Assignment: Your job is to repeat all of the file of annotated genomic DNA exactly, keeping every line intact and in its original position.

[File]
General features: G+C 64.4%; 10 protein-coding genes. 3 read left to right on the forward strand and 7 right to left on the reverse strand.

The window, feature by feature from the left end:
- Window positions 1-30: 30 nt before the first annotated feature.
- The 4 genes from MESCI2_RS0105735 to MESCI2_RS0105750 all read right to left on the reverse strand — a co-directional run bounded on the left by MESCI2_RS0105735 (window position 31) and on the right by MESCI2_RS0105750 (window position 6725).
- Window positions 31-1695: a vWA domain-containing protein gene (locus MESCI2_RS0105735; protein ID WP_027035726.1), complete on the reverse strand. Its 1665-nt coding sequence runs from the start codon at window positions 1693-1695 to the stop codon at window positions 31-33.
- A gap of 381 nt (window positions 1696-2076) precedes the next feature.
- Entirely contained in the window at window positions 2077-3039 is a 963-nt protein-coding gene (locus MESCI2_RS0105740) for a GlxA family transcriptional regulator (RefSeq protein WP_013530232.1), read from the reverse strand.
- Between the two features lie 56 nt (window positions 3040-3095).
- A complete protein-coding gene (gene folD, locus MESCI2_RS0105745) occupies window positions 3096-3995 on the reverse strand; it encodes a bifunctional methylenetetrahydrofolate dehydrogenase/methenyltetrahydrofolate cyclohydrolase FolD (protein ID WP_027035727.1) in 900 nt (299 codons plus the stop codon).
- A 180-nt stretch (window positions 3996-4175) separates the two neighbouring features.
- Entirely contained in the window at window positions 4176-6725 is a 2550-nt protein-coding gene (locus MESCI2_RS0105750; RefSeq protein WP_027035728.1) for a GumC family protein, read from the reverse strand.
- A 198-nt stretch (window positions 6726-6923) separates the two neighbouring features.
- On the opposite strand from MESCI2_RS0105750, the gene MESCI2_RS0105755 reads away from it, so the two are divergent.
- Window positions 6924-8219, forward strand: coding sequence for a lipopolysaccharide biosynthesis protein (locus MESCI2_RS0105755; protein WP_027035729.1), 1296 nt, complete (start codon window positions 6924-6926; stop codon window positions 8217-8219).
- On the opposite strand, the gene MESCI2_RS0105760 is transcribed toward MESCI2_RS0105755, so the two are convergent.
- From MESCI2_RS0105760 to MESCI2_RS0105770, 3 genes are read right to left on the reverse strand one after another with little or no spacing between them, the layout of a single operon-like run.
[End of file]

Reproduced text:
General features: G+C 64.4%; 10 protein-coding genes. 3 read left to right on the forward strand and 7 right to left on the reverse strand.

The window, feature by feature from the left end:
- Window positions 1-30: 30 nt before the first annotated feature.
- The 4 genes from MESCI2_RS0105735 to MESCI2_RS0105750 all read right to left on the reverse strand — a co-directional run bounded on the left by MESCI2_RS0105735 (window position 31) and on the right by MESCI2_RS0105750 (window position 6725).
- Window positions 31-1695: a vWA domain-containing protein gene (locus MESCI2_RS0105735; protein ID WP_027035726.1), complete on the reverse strand. Its 1665-nt coding sequence runs from the start codon at window positions 1693-1695 to the stop codon at window positions 31-33.
- A gap of 381 nt (window positions 1696-2076) precedes the next feature.
- Entirely contained in the window at window positions 2077-3039 is a 963-nt protein-coding gene (locus MESCI2_RS0105740) for a GlxA family transcriptional regulator (RefSeq protein WP_013530232.1), read from the reverse strand.
- Between the two features lie 56 nt (window positions 3040-3095).
- A complete protein-coding gene (gene folD, locus MESCI2_RS0105745) occupies window positions 3096-3995 on the reverse strand; it encodes a bifunctional methylenetetrahydrofolate dehydrogenase/methenyltetrahydrofolate cyclohydrolase FolD (protein ID WP_027035727.1) in 900 nt (299 codons plus the stop codon).
- A 180-nt stretch (window positions 3996-4175) separates the two neighbouring features.
- Entirely contained in the window at window positions 4176-6725 is a 2550-nt protein-coding gene (locus MESCI2_RS0105750; RefSeq protein WP_027035728.1) for a GumC family protein, read from the reverse strand.
- A 198-nt stretch (window positions 6726-6923) separates the two neighbouring features.
- On the opposite strand from MESCI2_RS0105750, the gene MESCI2_RS0105755 reads away from it, so the two are divergent.
- Window positions 6924-8219, forward strand: coding sequence for a lipopolysaccharide biosynthesis protein (locus MESCI2_RS0105755; protein WP_027035729.1), 1296 nt, complete (start codon window positions 6924-6926; stop codon window positions 8217-8219).
- On the opposite strand, the gene MESCI2_RS0105760 is transcribed toward MESCI2_RS0105755, so the two are convergent.
- From MESCI2_RS0105760 to MESCI2_RS0105770, 3 genes are read right to left on the reverse strand one after another with little or no spacing between them, the layout of a single operon-like run.